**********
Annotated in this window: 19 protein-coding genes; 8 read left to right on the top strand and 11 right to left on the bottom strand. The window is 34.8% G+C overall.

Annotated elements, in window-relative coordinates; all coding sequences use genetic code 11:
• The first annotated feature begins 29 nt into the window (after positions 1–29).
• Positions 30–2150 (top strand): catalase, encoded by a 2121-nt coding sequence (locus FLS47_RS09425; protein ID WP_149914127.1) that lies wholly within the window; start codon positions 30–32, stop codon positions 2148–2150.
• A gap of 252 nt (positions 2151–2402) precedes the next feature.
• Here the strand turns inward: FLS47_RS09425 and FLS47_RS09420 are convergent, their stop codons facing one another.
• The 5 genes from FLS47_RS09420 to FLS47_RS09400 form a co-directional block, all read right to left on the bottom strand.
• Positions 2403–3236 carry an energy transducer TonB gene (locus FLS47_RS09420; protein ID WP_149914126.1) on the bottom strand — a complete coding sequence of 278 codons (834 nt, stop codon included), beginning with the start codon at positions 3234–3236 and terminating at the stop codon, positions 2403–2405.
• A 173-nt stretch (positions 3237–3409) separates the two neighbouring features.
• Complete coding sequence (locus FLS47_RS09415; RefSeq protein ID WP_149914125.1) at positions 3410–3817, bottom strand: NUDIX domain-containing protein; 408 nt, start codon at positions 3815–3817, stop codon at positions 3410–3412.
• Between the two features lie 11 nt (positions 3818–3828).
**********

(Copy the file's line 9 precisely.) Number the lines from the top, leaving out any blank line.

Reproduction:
• A 173-nt stretch (positions 3237–3409) separates the two neighbouring features.